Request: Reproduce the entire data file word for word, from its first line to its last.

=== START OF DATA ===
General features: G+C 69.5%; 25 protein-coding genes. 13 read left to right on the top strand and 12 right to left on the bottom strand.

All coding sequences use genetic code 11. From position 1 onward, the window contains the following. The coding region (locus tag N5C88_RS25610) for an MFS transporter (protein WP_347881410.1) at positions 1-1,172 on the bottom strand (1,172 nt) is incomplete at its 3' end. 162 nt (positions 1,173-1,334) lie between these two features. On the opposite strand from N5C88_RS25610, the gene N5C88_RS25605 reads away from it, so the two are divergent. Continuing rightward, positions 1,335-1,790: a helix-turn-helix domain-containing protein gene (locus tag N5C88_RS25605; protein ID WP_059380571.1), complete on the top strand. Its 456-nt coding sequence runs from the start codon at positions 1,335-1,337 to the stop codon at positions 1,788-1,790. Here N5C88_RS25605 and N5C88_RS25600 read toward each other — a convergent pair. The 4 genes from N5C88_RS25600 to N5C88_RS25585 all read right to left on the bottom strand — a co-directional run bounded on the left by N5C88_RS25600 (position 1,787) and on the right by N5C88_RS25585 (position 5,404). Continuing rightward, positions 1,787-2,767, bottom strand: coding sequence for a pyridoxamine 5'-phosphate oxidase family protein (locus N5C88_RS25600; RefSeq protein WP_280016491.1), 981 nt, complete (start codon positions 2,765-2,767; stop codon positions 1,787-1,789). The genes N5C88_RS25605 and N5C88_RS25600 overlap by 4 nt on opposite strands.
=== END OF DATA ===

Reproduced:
General features: G+C 69.5%; 25 protein-coding genes. 13 read left to right on the top strand and 12 right to left on the bottom strand.

All coding sequences use genetic code 11. From position 1 onward, the window contains the following. The coding region (locus tag N5C88_RS25610) for an MFS transporter (protein WP_347881410.1) at positions 1-1,172 on the bottom strand (1,172 nt) is incomplete at its 3' end. 162 nt (positions 1,173-1,334) lie between these two features. On the opposite strand from N5C88_RS25610, the gene N5C88_RS25605 reads away from it, so the two are divergent. Continuing rightward, positions 1,335-1,790: a helix-turn-helix domain-containing protein gene (locus tag N5C88_RS25605; protein ID WP_059380571.1), complete on the top strand. Its 456-nt coding sequence runs from the start codon at positions 1,335-1,337 to the stop codon at positions 1,788-1,790. Here N5C88_RS25605 and N5C88_RS25600 read toward each other — a convergent pair. The 4 genes from N5C88_RS25600 to N5C88_RS25585 all read right to left on the bottom strand — a co-directional run bounded on the left by N5C88_RS25600 (position 1,787) and on the right by N5C88_RS25585 (position 5,404). Continuing rightward, positions 1,787-2,767, bottom strand: coding sequence for a pyridoxamine 5'-phosphate oxidase family protein (locus N5C88_RS25600; RefSeq protein WP_280016491.1), 981 nt, complete (start codon positions 2,765-2,767; stop codon positions 1,787-1,789). The genes N5C88_RS25605 and N5C88_RS25600 overlap by 4 nt on opposite strands.